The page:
(19b) In the den, they found their guest waiting.

Movement can also be shown by creating a so-called "wh-cleft" sentence.[1] Wh-cleft sentences are formed by rearranging a basic sentence in this fashion:

(20a) That woman left her abusive husband.
(20b) Her abusive husband is whom that woman left.

The cleft sentence has the form:

moved item + form of TO BE + wh-word + clause

Notice that only phrases move—you can't cleft a single word, or any other string of words that doesn't constitute a phrase:

(20c) *Husband is whom that woman left her abusive.
(20d) *Abusive husband is whom that woman left her.
(20e) *Her abusive is whom that woman left husband.

One other test that often works is to see if the candidate phrase could be the answer to a (normal) question.

(21) Where did they find their guest? In the den.

But there is no natural question about the content of the sentence that could elicit "found their" as an answer.[2]

These tests for constituency are important to understand when you come to analyze sentences for yourself, so it's a good idea to take some time to make sure you fully understand how to apply them.

Notes

[1] The name comes from the presence of a wh- word (who, why, etc.). There are also other types of cleft sentences.

[2] Of course you can ask questions such as "what are the second and third words of the sentence," but those aren't sentences about the content of the sentence.

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Finding Subjects and Predicates

Two of the most important constituents to identify are the subject and the predicate. In simple sentences, finding the subject is intuitively obvious. In elaborate sentences, we need to be more systematic. We can find the subject of even the most complex sentences by noticing a property of English grammar.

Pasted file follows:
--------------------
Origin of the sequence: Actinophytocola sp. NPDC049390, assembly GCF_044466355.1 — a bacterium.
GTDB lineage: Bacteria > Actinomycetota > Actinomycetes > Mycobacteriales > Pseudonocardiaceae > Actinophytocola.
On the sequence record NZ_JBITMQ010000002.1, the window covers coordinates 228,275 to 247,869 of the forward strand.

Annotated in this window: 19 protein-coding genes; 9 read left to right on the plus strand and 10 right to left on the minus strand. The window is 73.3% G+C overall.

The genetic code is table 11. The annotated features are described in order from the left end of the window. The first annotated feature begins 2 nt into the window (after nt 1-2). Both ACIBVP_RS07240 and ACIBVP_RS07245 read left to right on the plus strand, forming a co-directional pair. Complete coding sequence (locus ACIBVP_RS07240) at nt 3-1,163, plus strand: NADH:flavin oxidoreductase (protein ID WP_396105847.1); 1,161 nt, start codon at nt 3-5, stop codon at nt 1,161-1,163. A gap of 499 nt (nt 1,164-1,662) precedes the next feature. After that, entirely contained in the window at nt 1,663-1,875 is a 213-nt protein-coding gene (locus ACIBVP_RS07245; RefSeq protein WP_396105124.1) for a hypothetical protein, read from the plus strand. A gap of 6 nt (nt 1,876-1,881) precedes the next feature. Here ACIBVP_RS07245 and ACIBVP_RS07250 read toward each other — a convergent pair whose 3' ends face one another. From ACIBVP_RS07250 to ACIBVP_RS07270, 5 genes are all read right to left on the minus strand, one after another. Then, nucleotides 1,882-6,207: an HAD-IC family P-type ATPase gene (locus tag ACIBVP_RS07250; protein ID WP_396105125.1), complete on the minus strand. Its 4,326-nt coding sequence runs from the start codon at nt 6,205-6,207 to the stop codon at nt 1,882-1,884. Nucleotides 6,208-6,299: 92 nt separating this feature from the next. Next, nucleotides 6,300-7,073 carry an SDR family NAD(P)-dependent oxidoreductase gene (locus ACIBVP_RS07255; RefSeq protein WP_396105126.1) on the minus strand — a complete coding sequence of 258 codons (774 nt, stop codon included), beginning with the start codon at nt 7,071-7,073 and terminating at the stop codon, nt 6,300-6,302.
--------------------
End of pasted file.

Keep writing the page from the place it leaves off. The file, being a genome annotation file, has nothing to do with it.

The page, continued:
(22a) Samantha was expecting a phone call.
(22b) Was Samantha expecting a phone call?

(23a) He has been cheating on his wife again.
(23b) Has he been cheating on his wife again?

(24a) The senator could retire after the current session.
(24b) Could the senator retire after the current session?

(25a) That talented writer is a drunken sot.
(25b) Is that talented writer a drunken sot?

If we think of questions as being formed from the equivalent statement, we can see that yes-no questions are formed by moving the italicized verb from one side of the subject to the other.[1] The verbs that move are either auxiliary verbs or a form of the verb to be.

We can use this fact of English grammar as a test for our subjects. Simply turn the clause into a yes-no question (or if it's already a question, change it to a statement) and observe the position of the moving verb. This technique will work even when the subject is very long and contains many elements inside it:[2]

(26a) The man who walked barefoot for ten miles across the burning-hot desert is thirsty.
(26b) Is the man who walked barefoot for ten miles across the burning-hot desert thirsty?

Sometimes the statement form of a sentence doesn't have an auxiliary verb. In this case, a dummy verb, a form of the verb to do, is inserted:

(27a) Bob thinks he is a good musician.
(27b) Does Bob think he is a good musician?

Although it may seem that this process violates the general pattern, there is an alternate form that we can use when we want to emphasize a point, perhaps when responding to someone else's assertion that Bob is not confident in his musical abilities:

(27c) Bob does think he is a good musician.

So even here, we can apply our subject-finding test, by contrasting the yes-no question with the emphatic form rather than the plain statement.

Once we have identified the subject, the rest of the clause is the predicate.

Notes

[1] The technical term for the verb that moves is the operator.

[2] There are some sentences (other than questions), where the ordinary order of subject and verb is inverted (e.g., "From his workshop have come many outstanding paintings.") In such cases, this test becomes a little more complicated. Turning this into a question will require significant reordering ("Have many outstanding paintings come from his workshop?") Notice, though, that the question form forces the actual subject ("many outstanding paintings") back to its default position, and we can then turn this question back into a statement that uses the more ordinary word order ("Many outstanding paintings have come from his workshop.")